After reading many books on welding that mention current and polarity setting I got more confused than when I began! On top of that I have been at a job interview that required a written test on this subject. The way the test was written had me confused and questioning what I know. That should not have happened because before I started welding I went through two years of electrical school! Why does everyone make it so confusing when it is so simple!
Let’s break down the two current types. First there is D/C or direct current and then A/C or alternating current. Wow just two of them! How could this be so difficult to understand?
Direct current or D/C is the type of electricity that your car battery has. D/C flows from one direction to the other. Direct current flows just like water and has only one direction.
A/C or alternating current is what your home uses and it changes direction many times in a second. In your home A/C changes from positive to negative about 60 times a second. With alternating current it does not matter witch terminal is (+) positive or (-) negative because the current changes direction many times in a second! No matter how you hook up your welding leads with A/C it will not matter.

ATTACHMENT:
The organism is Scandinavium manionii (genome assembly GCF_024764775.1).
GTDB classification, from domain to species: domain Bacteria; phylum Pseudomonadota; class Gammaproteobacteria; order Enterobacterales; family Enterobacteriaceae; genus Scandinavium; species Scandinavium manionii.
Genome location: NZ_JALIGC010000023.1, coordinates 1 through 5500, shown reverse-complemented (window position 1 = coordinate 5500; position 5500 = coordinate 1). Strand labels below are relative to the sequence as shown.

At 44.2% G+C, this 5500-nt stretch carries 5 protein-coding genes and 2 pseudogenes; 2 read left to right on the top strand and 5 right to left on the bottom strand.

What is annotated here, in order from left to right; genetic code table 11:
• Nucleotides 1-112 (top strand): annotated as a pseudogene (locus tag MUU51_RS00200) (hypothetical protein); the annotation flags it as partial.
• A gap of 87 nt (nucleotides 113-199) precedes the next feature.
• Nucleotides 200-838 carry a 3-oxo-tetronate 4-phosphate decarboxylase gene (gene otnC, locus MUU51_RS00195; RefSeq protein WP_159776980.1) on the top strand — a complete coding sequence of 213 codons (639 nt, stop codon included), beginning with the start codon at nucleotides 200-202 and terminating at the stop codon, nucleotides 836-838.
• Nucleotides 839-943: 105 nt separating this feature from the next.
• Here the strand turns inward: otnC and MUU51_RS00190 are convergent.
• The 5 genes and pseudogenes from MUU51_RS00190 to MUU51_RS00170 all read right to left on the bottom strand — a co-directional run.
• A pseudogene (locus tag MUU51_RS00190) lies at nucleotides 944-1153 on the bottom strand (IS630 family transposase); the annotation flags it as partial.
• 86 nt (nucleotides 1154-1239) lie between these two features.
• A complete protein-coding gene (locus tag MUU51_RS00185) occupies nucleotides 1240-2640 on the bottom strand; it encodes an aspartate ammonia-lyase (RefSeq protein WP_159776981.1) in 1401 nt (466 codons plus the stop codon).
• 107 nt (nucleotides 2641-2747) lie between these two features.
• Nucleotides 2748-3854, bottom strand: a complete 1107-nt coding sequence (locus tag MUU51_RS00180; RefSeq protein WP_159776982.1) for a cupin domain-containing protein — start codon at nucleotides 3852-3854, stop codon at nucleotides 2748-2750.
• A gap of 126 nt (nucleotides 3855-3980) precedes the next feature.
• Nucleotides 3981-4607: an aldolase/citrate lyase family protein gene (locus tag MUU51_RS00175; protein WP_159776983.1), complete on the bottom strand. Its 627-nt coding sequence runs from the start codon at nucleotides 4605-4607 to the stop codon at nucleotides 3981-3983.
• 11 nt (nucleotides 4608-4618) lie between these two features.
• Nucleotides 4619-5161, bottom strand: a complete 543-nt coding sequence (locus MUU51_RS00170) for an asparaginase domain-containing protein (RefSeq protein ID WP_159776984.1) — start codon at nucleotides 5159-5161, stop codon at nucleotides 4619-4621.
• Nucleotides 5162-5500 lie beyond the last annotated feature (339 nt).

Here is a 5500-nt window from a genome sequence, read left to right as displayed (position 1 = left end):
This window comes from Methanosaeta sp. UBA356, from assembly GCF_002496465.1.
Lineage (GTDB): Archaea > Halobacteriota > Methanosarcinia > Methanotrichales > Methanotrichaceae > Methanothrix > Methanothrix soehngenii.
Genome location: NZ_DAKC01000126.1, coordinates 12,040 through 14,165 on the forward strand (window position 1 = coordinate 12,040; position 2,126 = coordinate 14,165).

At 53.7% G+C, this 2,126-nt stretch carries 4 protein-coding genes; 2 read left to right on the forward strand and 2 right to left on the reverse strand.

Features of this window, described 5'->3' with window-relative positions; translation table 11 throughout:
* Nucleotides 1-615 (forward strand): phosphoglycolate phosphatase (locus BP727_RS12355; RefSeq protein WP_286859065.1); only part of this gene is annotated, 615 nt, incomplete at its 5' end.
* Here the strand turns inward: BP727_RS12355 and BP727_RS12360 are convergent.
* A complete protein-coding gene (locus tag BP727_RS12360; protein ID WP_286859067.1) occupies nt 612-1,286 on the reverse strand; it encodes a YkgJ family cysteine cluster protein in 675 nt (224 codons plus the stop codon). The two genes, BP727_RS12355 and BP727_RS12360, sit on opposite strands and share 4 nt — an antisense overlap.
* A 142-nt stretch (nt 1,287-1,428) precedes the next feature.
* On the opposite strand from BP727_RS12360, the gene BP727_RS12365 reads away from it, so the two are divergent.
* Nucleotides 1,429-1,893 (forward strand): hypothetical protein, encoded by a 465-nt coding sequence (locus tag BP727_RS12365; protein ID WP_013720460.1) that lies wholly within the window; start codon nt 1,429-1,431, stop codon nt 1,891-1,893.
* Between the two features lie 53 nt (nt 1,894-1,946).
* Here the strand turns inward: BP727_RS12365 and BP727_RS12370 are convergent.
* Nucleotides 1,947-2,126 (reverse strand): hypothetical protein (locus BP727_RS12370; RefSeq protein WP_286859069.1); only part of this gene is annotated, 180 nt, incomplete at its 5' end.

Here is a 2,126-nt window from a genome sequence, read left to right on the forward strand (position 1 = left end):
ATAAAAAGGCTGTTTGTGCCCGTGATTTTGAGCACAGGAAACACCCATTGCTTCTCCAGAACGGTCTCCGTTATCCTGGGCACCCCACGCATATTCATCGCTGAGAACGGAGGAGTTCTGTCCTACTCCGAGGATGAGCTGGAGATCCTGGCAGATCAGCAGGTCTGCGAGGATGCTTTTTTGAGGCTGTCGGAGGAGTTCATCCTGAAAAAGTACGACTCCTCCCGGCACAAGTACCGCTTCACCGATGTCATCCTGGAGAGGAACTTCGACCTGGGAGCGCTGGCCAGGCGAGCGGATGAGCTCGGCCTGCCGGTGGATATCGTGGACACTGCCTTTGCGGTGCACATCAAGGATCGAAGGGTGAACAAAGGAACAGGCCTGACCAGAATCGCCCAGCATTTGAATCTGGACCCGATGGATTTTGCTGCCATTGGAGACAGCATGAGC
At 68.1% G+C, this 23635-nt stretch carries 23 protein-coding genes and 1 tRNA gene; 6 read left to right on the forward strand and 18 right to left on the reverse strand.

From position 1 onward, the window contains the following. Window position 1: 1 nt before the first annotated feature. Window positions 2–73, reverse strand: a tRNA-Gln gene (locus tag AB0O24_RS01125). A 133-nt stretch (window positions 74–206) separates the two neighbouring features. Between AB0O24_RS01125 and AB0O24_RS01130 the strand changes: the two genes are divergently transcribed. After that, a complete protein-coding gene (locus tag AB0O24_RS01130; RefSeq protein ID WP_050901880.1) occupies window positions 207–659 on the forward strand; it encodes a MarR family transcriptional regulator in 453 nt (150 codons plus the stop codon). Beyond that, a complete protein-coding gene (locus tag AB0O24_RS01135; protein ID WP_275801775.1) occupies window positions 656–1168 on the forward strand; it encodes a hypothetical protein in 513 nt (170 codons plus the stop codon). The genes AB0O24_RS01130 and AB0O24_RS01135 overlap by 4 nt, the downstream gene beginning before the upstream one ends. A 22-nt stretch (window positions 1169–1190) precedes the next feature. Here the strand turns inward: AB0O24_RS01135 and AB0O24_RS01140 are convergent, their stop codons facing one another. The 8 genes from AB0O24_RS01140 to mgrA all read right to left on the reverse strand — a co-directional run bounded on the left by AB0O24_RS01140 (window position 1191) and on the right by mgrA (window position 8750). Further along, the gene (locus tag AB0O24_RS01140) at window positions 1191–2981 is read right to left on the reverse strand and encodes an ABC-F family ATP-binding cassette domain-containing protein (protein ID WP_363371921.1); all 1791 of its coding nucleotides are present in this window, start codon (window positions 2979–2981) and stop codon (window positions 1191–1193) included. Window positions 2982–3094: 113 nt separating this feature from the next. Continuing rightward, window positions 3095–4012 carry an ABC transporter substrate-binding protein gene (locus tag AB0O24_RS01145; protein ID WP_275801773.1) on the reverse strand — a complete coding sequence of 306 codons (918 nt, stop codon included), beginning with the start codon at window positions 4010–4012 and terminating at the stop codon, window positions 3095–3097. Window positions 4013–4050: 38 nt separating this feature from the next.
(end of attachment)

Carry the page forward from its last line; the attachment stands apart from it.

When it comes to polarity types they only apply to direct current. Direct current flows just like water. It flows from the (-) negative terminal to the (+) positive terminal. The easiest way to remember this is the (-) negative side is always losing and the (+) positive side is always gaining. Think of it as pouring water from a pitcher to a glass. The pitcher or (-) terminal is losing water and the glass or (+) is gaining the water.
The way polarity direction applies to D/C welding is based on how much heat is concentrated on your electrode. The two polarity types are DCEP or direct current electrode positive and DCEN or direct current electrode negative. DCEP concentrates 2/3 of the heat on the electrode and DCEN concentrates 2/3 of the heat onto the metal that is welded. Think of polarity types in terms of water flowing from a pitcher to a cup. If you take the pitcher of water and pour it into a glass, the glass receiving the water gets most of the friction. So in this case the pitcher is the negative side and the glass is the positive side. The side that is gaining water is the side with the most friction. In comparison to welding, this is the side most of the heat is concentrated on.
There is a bit more to current and polarity types but getting the fundamental understanding is the first step. Later on the rest will come naturally. Once you start thinking about electricity in terms of water flowing it all becomes simple. Just take the time to think about how water would act and then learn what types of current and polarity types are used for different welding processes and why.